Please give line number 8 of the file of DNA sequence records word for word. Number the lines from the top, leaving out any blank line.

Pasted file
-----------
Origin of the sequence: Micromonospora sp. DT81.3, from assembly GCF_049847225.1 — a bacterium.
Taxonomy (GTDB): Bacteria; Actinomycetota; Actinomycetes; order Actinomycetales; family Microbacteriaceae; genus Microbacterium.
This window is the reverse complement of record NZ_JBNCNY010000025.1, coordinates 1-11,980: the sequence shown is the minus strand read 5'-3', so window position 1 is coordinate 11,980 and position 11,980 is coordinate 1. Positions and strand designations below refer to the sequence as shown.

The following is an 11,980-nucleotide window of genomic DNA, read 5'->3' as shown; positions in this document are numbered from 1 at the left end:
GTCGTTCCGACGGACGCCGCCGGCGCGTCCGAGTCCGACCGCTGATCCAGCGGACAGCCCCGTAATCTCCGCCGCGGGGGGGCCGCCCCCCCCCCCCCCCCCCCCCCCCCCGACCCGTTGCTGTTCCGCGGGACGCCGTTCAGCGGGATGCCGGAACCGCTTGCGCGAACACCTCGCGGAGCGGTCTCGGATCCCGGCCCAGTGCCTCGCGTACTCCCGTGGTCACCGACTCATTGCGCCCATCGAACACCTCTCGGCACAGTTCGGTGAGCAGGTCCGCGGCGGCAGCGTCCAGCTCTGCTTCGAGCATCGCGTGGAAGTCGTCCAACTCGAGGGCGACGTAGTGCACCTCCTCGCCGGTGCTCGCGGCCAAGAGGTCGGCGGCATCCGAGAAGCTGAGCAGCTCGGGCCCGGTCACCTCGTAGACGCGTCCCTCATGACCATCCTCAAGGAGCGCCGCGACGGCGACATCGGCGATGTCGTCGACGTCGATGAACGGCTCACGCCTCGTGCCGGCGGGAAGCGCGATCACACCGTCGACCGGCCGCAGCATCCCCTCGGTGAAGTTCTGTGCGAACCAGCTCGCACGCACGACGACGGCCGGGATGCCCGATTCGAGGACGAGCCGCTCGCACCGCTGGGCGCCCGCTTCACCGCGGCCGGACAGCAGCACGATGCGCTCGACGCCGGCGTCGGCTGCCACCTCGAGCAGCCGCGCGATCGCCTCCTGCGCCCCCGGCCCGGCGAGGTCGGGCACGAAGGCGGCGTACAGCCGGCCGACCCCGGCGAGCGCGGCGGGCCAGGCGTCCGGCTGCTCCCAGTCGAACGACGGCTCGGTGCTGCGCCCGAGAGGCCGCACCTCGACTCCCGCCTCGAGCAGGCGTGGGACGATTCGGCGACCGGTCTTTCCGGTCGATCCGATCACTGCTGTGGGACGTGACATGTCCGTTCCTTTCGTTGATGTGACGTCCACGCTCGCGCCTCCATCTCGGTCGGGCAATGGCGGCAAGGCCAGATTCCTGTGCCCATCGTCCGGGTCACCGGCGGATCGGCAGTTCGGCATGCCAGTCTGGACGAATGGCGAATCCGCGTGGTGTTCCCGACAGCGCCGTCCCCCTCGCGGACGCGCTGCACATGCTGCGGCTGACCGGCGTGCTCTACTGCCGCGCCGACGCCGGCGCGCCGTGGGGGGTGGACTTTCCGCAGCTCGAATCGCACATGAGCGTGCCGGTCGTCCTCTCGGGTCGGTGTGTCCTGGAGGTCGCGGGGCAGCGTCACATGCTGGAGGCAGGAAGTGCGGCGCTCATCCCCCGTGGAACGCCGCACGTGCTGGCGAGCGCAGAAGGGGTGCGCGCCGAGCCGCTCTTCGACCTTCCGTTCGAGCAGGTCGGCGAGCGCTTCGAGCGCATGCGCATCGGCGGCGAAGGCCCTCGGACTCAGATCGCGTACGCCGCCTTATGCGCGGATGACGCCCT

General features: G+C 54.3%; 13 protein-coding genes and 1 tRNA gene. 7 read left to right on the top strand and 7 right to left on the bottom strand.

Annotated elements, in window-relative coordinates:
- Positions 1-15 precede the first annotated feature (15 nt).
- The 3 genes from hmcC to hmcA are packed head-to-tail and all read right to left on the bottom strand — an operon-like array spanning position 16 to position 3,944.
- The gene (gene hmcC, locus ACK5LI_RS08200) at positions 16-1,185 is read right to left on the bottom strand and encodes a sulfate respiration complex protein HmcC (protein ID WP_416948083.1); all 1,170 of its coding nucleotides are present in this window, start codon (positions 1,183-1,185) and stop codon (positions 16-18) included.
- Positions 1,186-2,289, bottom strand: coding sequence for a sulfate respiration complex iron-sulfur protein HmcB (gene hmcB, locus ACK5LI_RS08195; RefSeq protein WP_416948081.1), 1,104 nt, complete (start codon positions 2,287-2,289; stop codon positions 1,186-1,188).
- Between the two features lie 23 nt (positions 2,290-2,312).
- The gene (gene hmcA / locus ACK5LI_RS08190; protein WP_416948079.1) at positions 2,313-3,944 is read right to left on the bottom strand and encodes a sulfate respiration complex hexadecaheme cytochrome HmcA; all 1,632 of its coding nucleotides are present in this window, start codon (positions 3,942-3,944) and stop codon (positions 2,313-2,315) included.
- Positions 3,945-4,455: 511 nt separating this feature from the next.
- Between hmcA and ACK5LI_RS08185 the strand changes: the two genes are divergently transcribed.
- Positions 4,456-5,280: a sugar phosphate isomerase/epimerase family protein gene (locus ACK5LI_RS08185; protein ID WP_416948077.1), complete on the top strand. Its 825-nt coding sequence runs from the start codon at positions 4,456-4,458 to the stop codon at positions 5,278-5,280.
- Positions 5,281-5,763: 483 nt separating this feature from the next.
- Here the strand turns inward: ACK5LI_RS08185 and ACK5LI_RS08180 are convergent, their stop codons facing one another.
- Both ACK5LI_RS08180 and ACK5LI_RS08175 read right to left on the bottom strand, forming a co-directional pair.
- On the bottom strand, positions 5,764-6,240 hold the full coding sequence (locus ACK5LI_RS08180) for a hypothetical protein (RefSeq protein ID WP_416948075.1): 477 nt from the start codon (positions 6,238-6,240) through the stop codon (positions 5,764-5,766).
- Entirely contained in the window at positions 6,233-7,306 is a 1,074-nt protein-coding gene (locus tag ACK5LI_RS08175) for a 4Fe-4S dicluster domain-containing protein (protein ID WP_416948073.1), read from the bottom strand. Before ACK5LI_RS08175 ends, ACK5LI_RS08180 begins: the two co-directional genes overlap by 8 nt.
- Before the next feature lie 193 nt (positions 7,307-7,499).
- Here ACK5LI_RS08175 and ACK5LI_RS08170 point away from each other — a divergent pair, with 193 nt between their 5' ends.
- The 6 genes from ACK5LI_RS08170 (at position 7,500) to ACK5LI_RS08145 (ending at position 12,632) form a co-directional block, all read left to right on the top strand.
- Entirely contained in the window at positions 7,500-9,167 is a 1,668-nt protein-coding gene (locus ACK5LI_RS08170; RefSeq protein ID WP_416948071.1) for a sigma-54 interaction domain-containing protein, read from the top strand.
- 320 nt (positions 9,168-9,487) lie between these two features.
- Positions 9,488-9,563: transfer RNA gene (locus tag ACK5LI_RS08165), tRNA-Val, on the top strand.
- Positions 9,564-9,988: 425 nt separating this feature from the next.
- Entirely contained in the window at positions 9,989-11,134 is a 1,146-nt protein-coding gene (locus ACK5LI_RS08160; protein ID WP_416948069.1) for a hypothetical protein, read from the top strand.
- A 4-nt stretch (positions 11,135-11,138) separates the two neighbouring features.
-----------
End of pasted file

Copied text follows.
- Positions 1-15 precede the first annotated feature (15 nt).